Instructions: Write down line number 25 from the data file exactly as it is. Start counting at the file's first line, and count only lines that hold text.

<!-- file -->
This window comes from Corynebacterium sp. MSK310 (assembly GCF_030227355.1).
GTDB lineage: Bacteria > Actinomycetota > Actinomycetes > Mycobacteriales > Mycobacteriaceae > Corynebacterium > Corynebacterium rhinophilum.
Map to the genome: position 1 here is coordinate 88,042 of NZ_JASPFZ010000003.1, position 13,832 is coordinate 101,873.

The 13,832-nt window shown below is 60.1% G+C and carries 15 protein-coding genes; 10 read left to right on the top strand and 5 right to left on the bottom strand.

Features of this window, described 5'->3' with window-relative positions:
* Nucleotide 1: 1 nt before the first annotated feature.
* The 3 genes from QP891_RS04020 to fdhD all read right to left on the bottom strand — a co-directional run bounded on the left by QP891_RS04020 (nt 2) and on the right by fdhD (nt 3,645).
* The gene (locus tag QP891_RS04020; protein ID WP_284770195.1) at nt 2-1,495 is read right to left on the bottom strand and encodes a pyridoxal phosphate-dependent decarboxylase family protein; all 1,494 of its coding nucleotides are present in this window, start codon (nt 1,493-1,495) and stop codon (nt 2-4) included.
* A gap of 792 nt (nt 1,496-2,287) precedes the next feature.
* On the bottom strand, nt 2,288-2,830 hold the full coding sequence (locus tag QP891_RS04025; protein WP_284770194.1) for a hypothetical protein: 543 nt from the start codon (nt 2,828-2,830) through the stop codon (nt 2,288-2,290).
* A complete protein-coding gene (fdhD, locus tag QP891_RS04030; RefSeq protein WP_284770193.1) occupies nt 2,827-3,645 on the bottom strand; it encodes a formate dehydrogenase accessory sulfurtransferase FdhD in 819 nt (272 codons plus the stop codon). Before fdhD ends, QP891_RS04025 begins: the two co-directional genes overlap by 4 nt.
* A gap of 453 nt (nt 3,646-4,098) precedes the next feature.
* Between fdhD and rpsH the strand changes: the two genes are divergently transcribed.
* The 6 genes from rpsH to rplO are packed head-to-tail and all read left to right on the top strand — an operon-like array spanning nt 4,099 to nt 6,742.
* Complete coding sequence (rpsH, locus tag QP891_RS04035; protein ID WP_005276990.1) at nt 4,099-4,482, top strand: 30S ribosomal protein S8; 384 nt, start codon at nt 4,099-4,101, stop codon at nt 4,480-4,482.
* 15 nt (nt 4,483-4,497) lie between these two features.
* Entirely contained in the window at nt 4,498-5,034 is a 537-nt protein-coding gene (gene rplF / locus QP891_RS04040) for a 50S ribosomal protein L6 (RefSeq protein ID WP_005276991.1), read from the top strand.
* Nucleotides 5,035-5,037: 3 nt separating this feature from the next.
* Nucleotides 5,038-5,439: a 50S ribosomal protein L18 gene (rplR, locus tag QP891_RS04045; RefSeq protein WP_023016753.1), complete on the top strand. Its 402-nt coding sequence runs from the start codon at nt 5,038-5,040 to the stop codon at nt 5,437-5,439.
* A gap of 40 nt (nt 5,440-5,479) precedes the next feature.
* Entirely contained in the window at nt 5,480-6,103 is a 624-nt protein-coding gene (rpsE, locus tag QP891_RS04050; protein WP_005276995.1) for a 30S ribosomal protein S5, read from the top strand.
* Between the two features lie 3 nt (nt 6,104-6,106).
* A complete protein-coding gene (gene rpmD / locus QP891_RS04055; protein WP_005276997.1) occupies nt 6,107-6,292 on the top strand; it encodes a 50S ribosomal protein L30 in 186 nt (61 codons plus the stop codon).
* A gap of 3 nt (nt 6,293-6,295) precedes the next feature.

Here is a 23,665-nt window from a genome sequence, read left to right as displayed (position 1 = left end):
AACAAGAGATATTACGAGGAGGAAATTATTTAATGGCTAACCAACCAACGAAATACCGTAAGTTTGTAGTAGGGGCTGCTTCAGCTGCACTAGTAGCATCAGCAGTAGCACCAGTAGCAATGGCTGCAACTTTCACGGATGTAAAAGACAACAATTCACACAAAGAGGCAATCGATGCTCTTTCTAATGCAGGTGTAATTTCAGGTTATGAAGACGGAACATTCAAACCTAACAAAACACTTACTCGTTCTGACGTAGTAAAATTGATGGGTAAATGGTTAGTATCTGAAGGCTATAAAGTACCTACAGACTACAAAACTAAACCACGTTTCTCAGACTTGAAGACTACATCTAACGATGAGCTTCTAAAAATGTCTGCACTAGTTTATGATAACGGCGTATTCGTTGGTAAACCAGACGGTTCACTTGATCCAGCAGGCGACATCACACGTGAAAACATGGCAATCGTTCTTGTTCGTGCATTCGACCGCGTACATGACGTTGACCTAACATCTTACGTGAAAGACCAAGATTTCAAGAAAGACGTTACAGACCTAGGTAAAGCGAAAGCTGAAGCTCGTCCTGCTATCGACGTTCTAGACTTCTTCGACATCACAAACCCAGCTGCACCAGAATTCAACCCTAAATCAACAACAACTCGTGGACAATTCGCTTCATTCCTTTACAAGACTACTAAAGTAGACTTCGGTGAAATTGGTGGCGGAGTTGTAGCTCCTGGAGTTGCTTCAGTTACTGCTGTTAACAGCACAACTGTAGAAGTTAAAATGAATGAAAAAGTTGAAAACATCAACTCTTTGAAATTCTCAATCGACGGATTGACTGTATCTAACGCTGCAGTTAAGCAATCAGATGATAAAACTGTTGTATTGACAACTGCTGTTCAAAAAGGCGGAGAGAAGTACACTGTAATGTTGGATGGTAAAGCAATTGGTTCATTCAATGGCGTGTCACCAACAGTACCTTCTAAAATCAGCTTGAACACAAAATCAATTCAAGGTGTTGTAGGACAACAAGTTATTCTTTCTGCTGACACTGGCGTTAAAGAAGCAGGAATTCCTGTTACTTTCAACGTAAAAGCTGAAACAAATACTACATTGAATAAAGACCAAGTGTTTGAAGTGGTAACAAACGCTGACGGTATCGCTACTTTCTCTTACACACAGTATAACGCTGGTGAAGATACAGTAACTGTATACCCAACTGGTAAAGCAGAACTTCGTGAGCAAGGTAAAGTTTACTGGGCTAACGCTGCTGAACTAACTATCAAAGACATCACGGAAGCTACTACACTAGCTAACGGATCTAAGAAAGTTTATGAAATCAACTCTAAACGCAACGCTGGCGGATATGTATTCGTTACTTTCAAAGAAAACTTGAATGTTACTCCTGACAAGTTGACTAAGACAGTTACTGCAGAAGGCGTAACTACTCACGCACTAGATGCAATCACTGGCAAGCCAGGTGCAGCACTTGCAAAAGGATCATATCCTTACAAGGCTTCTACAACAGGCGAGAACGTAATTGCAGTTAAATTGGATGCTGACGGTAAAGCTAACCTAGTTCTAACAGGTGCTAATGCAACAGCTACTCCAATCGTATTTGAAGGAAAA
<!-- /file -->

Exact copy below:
Here is a 23,665-nt window from a genome sequence, read left to right as displayed (position 1 = left end):